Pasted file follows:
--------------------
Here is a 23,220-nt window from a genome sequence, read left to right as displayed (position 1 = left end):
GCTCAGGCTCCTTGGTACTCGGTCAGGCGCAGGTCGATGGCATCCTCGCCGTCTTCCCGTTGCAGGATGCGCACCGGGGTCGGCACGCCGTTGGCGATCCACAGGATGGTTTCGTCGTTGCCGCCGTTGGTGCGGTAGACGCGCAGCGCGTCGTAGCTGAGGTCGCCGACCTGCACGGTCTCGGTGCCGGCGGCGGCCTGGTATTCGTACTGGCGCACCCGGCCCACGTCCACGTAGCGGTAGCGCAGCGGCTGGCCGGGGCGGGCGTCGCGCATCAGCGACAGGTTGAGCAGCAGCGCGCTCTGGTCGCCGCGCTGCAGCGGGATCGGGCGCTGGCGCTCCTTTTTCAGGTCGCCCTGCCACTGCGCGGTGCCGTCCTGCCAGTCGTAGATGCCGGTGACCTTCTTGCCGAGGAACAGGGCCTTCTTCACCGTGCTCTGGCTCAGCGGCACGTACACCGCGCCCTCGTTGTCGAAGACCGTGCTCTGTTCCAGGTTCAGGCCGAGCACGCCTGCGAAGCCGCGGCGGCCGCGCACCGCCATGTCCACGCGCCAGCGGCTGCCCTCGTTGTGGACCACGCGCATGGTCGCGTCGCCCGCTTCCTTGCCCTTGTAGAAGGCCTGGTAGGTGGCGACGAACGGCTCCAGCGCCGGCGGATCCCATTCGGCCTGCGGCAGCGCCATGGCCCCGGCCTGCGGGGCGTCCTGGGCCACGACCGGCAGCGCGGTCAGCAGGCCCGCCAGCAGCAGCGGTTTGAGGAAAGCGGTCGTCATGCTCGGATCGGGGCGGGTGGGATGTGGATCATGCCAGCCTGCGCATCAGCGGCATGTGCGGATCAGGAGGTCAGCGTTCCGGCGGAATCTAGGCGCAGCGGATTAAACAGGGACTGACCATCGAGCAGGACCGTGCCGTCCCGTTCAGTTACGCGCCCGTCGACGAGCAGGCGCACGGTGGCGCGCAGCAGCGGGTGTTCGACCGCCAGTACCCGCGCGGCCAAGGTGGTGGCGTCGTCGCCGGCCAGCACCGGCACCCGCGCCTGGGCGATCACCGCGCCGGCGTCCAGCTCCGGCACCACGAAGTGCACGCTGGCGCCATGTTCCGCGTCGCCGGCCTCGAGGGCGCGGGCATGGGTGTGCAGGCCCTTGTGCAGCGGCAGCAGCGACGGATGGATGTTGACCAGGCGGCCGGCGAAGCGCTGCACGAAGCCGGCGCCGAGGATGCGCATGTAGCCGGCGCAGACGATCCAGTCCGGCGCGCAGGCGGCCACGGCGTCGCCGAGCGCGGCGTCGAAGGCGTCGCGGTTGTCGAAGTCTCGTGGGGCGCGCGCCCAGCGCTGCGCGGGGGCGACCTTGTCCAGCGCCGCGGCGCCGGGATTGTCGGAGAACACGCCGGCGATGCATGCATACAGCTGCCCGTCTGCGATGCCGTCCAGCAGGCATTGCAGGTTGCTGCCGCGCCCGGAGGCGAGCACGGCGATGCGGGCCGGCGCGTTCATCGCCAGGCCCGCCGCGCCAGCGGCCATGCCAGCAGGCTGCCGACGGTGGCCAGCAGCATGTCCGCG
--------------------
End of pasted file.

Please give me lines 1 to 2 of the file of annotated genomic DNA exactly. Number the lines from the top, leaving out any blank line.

Here is a 23,220-nt window from a genome sequence, read left to right as displayed (position 1 = left end):
GCTCAGGCTCCTTGGTACTCGGTCAGGCGCAGGTCGATGGCATCCTCGCCGTCTTCCCGTTGCAGGATGCGCACCGGGGTCGGCACGCCGTTGGCGATCCACAGGATGGTTTCGTCGTTGCCGCCGTTGGTGCGGTAGACGCGCAGCGCGTCGTAGCTGAGGTCGCCGACCTGCACGGTCTCGGTGCCGGCGGCGGCCTGGTATTCGTACTGGCGCACCCGGCCCACGTCCACGTAGCGGTAGCGCAGCGGCTGGCCGGGGCGGGCGTCGCGCATCAGCGACAGGTTGAGCAGCAGCGCGCTCTGGTCGCCGCGCTGCAGCGGGATCGGGCGCTGGCGCTCCTTTTTCAGGTCGCCCTGCCACTGCGCGGTGCCGTCCTGCCAGTCGTAGATGCCGGTGACCTTCTTGCCGAGGAACAGGGCCTTCTTCACCGTGCTCTGGCTCAGCGGCACGTACACCGCGCCCTCGTTGTCGAAGACCGTGCTCTGTTCCAGGTTCAGGCCGAGCACGCCTGCGAAGCCGCGGCGGCCGCGCACCGCCATGTCCACGCGCCAGCGGCTGCCCTCGTTGTGGACCACGCGCATGGTCGCGTCGCCCGCTTCCTTGCCCTTGTAGAAGGCCTGGTAGGTGGCGACGAACGGCTCCAGCGCCGGCGGATCCCATTCGGCCTGCGGCAGCGCCATGGCCCCGGCCTGCGGGGCGTCCTGGGCCACGACCGGCAGCGCGGTCAGCAGGCCCGCCAGCAGCAGCGGTTTGAGGAAAGCGGTCGTCATGCTCGGATCGGGGCGGGTGGGATGTGGATCATGCCAGCCTGCGCATCAGCGGCATGTGCGGATCAGGAGGTCAGCGTTCCGGCGGAATCTAGGCGCAGCGGATTAAACAGGGACTGACCATCGAGCAGGACCGTGCCGTCCCGTTCAGTTACGCGCCCGTCGACGAGCAGGCGCACGGTGGCGCGCAGCAGCGGGTGTTCGACCGCCAGTACCCGCGCGGCCAAGGTGGTGGCGTCGTCGCCGGCCAGCACCGGCACCCGCGCCTGGGCGATCACCGCGCCGGCGTCCAGCTCCGGCACCACGAAGTGCACGCTGGCGCCATGTTCCGCGTCGCCGGCCTCGAGGGCGCGGGCATGGGTGTGCAGGCCCTTGTGCAGCGGCAGCAGCGACGGATGGATGTTGACCAGGCGGCCGGCGAAGCGCTGCACGAAGCCGGCGCCGAGGATGCGCATGTAGCCGGCGCAGACGATCCAGTCCGGCGCGCAGGCGGCCACGGCGTCGCCGAGCGCGGCGTCGAAGGCGTCGCGGTTGTCGAAGTCTCGTGGGGCGCGCGCCCAGCGCTGCGCGGGGGCGACCTTGTCCAGCGCCGCGGCGCCGGGATTGTCGGAGAACACGCCGGCGATGCATGCATACAGCTGCCCGTCTGCGATGCCGTCCAGCAGGCATTGCAGGTTGCTGCCGCGCCCGGAGGCGAGCACGGCGATGCGGGCCGGCGCGTTCATCGCCAGGCCCGCCGCGCCAGCGGCCATGCCAGCAGGCTGCCGACGGTGGCCAGCAGCATGTCCGCG